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Sarah spent her days chasing after two energetic boys under age five. Making sure they had clean clothes, healthy food, and afternoon naps sapped all her strength. Motherhood had quenched the flame in her heart to take God’s love to the world. Surely God did not want her to go while her boys were so little. How could she and her husband even consider it when they were busy with the tasks of everyday family life? Fast forward one year… Sarah and her family are living and serving among an ethnic people group that has no known followers of Jesus. 

What caused this dramatic shift in her heart?—Church leaders who gave her a bigger vision for the potential of her family to join in God’s mission, not despite the every day, but in the midst of it. 

Although families have always been strategic in God’s global plan of redemption, we don’t often consider how families—even the ones with young children—can be a central part of our church’s strategy to reach the nations. We send long-term workers, create outreach initiatives, and consider strategic approaches like church planting and business as missions. We invite adults and older teens to participate in short-term trips. How often do we think about partnering with the families in our churches, equipping parents and their children to be a blessing to ethnic groups who know nothing of the goodness of God?

God is giving the families in our churches an incredible opportunity to step into the part of his global story that is unfolding today. He created them to be a blessing to the nations of the world, right in the middle of their everyday lives. If God makes families a central focus of his mission strategy, maybe we should, too. Here are three ways to begin.

1. Talk about God’s mission regularly, and in places where parents will hear it.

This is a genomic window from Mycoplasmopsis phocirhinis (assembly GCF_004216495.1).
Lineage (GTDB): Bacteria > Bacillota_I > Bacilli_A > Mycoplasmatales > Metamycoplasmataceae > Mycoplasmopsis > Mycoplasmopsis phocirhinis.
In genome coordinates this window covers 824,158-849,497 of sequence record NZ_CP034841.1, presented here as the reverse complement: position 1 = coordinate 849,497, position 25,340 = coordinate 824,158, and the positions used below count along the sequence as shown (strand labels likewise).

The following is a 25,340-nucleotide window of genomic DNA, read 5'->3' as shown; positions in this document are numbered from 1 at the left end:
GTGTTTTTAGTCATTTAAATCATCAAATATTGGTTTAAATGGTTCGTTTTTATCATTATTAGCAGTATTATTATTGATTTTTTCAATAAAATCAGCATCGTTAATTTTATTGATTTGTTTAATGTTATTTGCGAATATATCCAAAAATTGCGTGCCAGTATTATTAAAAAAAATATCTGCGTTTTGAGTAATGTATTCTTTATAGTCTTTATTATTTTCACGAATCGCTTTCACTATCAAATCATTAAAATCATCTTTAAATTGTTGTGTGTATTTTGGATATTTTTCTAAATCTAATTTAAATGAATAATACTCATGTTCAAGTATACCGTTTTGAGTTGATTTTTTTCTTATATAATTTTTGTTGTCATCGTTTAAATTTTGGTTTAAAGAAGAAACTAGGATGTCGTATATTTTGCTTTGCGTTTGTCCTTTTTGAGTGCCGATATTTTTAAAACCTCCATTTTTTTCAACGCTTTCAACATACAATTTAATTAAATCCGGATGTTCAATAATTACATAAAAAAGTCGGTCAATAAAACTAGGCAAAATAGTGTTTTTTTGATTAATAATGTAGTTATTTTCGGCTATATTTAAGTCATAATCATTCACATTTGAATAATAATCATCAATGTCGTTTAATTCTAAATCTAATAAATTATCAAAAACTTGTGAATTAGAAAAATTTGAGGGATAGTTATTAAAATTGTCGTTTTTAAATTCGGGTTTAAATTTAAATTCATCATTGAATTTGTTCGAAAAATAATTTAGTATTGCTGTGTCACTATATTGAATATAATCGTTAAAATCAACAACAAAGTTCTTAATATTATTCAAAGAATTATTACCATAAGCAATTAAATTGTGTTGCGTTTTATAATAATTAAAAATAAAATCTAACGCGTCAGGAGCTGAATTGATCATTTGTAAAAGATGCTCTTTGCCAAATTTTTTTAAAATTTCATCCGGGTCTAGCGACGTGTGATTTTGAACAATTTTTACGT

Often, when we talk about God’s mission, we unintentionally make it too top-shelf (for a special subset of believers willing to go) or too bottom-shelf (everything is mission). Parents may not engage in God’s mission with their family if it seems out of reach or irrelevant to their season of life.

To mobilize families, we need to regularly talk about God’s mission to be known and worshiped by people from every nation, tribe, and tongue, and emphasize that all believers, including children, have a part to play. We need to show how God’s desire to reach the nations is woven throughout the Old and New Testament, and how God blesses His people for the purpose of being a blessing to the nations. By providing biblical support and examples of everyday families joining in God’s mission, we can expand parents’ view of the potential of their own family to participate.

Parents cannot impart to their children what they do not first understand and believe. Parents embracing God’s heart for the nations as a biblical component of their own faith, and then knowing how to communicate this vision to their children, is foundational to mobilizing families.

2. Help families learn about the spiritual reality of the world.

Most families understand that God so loved the world (John 3:16), but very few have much exposure to the world God loves. In interactions with parents, we need to consistently emphasize that Jesus calls all believers, including their families, to make disciples of all nations —from every ethnic group in the world! We can invite families into a centuries-long movement of believers who bless the nations of their day with the good news of Jesus. Let your families know that it’s their time and it’s their turn.